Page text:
wnol.info November 22 2017


Another weather warning has been issued for these counties

November 22 2017, 01:41 | Irvin Gilbert

WX Charts Hurricane Ophelia 2017 path to hit Ireland and UK

Hurricane Ophelia 2017 path to hit Ireland and UK

The Met Office has issued a yellow weather warning for high winds in Wales, the South West and the South on Saturday.

According to the national forecaster Met Eireann the country will experience strong winds and heavy rainfall throughout Friday and Saturday with western areas expected to bare the brunt of the storm.

The Met Office says that some coastal routes and communities are likely to be affected by large waves, with potential for flooding of properties.

The strong winds will be accompanied by heavy rain, bringing a risk of local flooding.

Classified by Met √Čireann as a storm earlier on Thursday (19 October), its affects are predicted to be felt all across the United Kingdom with strong winds forecast for Wales, north-west England and most of southern England on the first day of many pupils' half-term holidays.

It is the second named storm to hit the United Kingdom this winter, after Storm Aileen.

He says that while the GFS charts show storm Brian's track staying just south of the Midlands, meaning the Midlands could escape the worst of it, but would still see gusts of possibly 100kph, the OPC model however places the Midlands directly in the path the storm, meaning that wind speeds could gust closer to 120kph.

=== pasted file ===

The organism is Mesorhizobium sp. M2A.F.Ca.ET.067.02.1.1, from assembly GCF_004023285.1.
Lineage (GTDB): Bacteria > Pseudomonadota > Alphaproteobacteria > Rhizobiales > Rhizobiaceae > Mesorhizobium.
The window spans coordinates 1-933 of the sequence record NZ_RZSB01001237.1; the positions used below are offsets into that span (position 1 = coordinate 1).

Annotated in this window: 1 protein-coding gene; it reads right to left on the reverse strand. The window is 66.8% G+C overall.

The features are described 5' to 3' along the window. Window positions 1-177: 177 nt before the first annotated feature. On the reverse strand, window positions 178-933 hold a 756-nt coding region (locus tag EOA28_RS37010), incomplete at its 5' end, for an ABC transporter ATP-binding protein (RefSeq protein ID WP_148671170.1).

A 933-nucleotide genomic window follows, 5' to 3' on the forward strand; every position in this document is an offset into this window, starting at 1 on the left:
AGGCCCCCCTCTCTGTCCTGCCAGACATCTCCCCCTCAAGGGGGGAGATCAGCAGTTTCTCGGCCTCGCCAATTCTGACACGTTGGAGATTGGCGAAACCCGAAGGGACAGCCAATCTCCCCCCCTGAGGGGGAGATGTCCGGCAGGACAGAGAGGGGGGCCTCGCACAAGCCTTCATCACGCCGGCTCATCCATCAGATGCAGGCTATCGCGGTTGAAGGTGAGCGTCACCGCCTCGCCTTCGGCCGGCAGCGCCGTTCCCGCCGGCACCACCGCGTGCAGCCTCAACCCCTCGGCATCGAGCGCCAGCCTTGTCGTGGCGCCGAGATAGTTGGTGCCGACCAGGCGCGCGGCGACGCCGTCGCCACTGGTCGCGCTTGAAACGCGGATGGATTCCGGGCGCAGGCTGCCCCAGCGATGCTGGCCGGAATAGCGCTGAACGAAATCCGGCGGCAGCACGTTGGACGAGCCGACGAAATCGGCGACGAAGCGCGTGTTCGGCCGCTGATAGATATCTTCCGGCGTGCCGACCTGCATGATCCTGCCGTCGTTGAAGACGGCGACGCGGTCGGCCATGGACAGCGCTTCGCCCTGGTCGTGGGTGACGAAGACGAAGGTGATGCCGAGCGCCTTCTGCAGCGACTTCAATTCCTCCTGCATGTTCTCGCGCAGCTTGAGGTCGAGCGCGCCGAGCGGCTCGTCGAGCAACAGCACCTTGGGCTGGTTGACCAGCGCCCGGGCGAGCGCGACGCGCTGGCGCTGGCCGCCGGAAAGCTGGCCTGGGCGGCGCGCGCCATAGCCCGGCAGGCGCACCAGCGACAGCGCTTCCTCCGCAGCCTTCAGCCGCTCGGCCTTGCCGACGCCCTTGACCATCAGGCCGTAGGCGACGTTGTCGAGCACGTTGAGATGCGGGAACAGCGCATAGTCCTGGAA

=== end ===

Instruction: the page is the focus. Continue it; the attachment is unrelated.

Some transport disruption is likely, and short term loss of power and other services is also possible.

Under storm naming guidelines, the Met Office and its partner agency Met √Čireann name any storm with an amber - or orange - wind warning.

Brian is the second named storm of the season after Aileen.

The gusts could bring more power cuts after Ophelia left 50,000 people in the United Kingdom and 170,000 in Ireland without power, and could also cause flooding and large waves.

RAC spokesman Pete Williams said: "With the chance that high winds could coincide with the high tide - those driving on coastal roads should expect strong winds forcing spray and even waves on to the road - again proceed with caution and ensure that you have a clear view of the road ahead".

"At the moment, Storm Brian is nothing to worry about here in Ireland". Thousands of people were also left without water and power.



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